5 Conversion Rate Optimization Tips for Bloggers

Just because you run a blog and not an e-commerce store does not mean that you should not be concerned with conversion rates. A conversion is simply the action you want your visitor to take, like subscribing to RSS or an email list or even linking back to your blog.

#1 Decreasing bounce rates with headlines

In order for a visitor to convert into a regular reader, they have to stick around longer than 8 seconds. There are many ways to grab the user’s attention, but none as effective as writing a headline that will speak directly to their need.

There have been thousands of posts dedicated to writing the best headlines, and more than likely you have been honing this skill for quite a while.

If the headline blends in with the rest of the page, the visitor may make a rash judgment that the page is useless to them and quickly click the back button. The best way to make sure this does not happen is to make the headline one of the larger elements in the top left of the blog.

However, if you make the headline to large, a phenomenon referred to as “banner blindness” may occur where the user tunes out the large headline. Sticking between 26px and 34px is usually safe.

Using a different color than the text of the blog may also help improve bounce rates. Try to use colors that are not too harsh or in your face. Visitors do not like feeling as if you are yelling at them.

#2 Make content more readable with line height

Which is easier to read?

Example with regular line height:

According to the chief commanding the Indian Forces upon his visit to Washington 15 years later “I am come to pay homage to the man who is the particular favorite of Heaven, and who can never die in battle.” The chief discussed in detail how his warrior’s rifles never missed, until they targeted Colonel George Washington. He felt as if he was fighting a power much greater than his own, one that could not be defeated.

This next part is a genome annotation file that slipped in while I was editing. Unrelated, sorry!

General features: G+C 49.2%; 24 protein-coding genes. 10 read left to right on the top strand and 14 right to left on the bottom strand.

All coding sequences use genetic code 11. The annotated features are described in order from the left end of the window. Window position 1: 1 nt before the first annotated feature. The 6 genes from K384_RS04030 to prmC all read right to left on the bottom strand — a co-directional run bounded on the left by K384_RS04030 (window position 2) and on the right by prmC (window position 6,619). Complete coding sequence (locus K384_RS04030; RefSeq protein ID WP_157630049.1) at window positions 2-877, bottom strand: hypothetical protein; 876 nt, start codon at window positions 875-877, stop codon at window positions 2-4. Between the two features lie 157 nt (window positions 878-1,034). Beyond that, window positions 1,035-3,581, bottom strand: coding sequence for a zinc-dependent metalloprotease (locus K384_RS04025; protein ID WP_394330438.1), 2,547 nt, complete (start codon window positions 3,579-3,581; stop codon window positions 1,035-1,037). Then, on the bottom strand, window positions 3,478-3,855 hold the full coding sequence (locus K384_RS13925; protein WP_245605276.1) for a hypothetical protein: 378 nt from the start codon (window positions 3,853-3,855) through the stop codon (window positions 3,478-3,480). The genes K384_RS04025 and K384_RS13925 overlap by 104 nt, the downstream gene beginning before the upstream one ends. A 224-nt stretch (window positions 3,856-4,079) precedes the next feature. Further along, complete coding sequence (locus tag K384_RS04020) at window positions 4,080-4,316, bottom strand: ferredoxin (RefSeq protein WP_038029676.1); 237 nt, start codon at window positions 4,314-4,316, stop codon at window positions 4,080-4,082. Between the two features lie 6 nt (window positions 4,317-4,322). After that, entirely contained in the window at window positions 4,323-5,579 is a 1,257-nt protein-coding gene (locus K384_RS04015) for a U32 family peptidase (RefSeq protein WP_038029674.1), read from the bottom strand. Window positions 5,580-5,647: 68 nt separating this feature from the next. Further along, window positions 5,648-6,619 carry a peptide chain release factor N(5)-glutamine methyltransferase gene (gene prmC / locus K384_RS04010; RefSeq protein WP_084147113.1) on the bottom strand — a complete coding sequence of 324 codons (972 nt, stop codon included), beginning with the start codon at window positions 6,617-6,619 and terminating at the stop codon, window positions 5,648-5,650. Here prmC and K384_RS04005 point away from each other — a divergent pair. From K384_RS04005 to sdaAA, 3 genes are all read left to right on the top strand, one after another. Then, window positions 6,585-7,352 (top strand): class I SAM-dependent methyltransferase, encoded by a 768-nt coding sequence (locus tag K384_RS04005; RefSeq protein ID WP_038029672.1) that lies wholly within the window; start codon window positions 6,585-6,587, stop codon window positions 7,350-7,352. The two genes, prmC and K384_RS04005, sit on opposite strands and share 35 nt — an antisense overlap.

Example with increased line height:

According to the chief commanding the Indian Forces upon his visit to Washington 15 years later “I am come to pay homeage to the man who is the particular favorite of Heaven, and who can never die in battle.” The chief discussed in detail how his warriors rifles never missed, until they targeted Colonel George Washington. He felt as if he was fighting a power much greater than his own, one that could not be defeated.

Setting line height around 140% or 150% can improve the readability of your content. It makes it easier to scan. Bold and italics text stands out more as well, helping to grab your reader’s attention.

#3 Use images halfway below the fold

The term “fold” is an old newspaper term referring to the spot where the reader had to unfold the newspaper to see the content. In terms of the web, it is where the user has to scroll to see the rest of the content.

Placing a picture below the headline that will not be fully viewable without scrolling will cause most visitors to engage with your page enough to scroll down and see the full picture. Pictures of people are extremely effective when using this technique.